- Mutual support,
- Healthy interpersonal relationships, and
- Group achievements.
While all of this applies to team collaboration, the key distinction lies in the nature of the processes.
The outcome of teamwork represents the aggregate result of individual contributions, while team collaboration is a collective effort.
In short, teamwork participants work independently on their share of the defined workload to realize a set objective.
On the other hand, participants in collaborative teams work together and combine their complementary skills to achieve the set goals.
🎓 If you’re still confused about the difference between teamwork and collaboration, read our exhaustive guide:
The 4 factors of team collaboration
High-performing teams who have no difficulty collaborating thrive because of 4 factors, which are:
- Support from superiors,
- Solid HR procedures,
- Competent leadership, and
- Good team structure.
Factor #1: Support from superiors
Regardless of the size of a company, no lasting change is possible without support from superiors.
To develop and bolster team collaboration, senior staff members should strive to build close relationships with those around them and model collaborative behaviors.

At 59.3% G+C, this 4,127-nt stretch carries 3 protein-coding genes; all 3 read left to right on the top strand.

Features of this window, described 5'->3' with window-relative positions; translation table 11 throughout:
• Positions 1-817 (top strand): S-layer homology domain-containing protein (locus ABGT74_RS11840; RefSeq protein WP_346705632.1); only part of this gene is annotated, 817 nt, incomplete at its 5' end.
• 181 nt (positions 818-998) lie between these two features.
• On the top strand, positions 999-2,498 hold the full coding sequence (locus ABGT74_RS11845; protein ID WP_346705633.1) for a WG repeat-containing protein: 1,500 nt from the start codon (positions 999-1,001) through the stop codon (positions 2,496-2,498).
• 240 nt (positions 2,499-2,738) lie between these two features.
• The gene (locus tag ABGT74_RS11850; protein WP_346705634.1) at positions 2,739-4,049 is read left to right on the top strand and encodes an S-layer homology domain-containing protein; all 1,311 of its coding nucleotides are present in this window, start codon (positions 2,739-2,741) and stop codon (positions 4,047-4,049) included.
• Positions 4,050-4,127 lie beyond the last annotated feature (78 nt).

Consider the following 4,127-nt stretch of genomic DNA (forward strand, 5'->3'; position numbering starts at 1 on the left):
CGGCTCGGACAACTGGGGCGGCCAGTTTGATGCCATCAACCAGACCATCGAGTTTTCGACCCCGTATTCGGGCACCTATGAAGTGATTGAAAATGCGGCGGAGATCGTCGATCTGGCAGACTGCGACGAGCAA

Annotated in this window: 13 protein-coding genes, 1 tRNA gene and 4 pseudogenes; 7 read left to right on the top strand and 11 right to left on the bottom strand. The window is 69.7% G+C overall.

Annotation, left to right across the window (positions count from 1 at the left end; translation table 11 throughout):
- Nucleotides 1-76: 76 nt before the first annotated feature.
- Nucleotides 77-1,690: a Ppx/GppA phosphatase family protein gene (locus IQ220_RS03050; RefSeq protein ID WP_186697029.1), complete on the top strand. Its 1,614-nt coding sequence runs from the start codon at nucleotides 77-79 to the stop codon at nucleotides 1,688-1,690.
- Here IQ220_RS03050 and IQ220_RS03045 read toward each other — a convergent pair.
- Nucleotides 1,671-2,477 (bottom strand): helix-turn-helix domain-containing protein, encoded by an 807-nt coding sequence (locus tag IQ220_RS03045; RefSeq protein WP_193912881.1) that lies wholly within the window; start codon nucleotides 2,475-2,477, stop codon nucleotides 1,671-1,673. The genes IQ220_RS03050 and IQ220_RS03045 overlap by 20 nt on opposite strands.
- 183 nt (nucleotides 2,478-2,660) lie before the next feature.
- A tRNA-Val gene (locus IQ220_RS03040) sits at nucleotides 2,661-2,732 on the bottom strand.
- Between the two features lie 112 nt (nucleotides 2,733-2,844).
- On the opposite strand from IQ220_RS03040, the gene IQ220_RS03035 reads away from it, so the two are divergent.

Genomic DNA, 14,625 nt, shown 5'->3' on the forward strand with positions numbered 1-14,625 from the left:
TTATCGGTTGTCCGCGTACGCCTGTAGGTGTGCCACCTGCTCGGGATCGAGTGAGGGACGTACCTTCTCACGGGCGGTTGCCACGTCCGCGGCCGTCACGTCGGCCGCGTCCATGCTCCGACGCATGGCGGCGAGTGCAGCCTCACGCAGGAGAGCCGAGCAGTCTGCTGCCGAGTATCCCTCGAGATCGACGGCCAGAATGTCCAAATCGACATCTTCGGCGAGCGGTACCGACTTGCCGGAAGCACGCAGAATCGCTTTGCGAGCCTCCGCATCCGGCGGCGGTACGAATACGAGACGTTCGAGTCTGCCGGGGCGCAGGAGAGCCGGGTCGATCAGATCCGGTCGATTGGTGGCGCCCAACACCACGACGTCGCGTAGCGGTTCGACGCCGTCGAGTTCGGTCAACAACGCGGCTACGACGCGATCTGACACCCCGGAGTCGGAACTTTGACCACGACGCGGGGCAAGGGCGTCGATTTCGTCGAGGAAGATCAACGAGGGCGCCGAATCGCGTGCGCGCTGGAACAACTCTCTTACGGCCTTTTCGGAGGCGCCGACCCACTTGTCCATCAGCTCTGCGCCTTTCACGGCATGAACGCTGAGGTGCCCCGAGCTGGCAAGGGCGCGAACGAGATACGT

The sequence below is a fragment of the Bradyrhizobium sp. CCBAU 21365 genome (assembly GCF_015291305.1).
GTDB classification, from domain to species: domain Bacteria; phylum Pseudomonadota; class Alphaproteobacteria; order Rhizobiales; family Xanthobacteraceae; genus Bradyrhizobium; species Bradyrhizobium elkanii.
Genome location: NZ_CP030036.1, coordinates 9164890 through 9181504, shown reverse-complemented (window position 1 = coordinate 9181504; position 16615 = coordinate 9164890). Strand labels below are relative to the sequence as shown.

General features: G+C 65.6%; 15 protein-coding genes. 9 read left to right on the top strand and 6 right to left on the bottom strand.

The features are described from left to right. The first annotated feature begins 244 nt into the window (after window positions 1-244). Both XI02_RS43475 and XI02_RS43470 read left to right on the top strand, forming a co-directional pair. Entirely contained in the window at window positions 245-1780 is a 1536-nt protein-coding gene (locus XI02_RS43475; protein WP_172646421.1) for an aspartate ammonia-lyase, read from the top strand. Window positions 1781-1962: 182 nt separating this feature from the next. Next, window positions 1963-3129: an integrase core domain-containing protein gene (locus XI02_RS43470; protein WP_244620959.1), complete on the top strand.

If senior staff members are approachable and ready to help their colleagues, others will likely follow suit.
The organization may already have formal collaboration practices. But, those in managerial positions can significantly aid their teams in establishing informal networks by modeling collaborative behavior.
Factor #2: Solid HR procedures
Teams who have created a collaborative culture sometimes fail to meet their goals.
Is it that some of the members are not good at their jobs?
Even if all team members have all the necessary technical skills, they may struggle to work together because they lack the appropriate collaboration skills. In short, they might be exceptional at their jobs but don’t know how to collaborate.
If we approach collaboration as a skill (or set of skills), how does one acquire it?
Dedicated businesses are committed to nurturing the potential of all employees.
Thus, the HR team typically organizes workshops and training sessions about strengthening community bonds and collaborative behaviors.
These workshops usually cover topics closely related to the company’s business goals and overall culture, addressing skills such as:
- Responsibility in the workplace,
- Emotional intelligence,
- Communicating with difficult people,
- Assertive communication,
- Building strong work relationships, and
- Preventing and resolving conflicts.
Such HR practices can exponentially improve the performance of different teams, helping the members hone their collaboration skills and become team players.
In addition to training sessions, the HR department can promote a collaborative culture by organizing informal group events.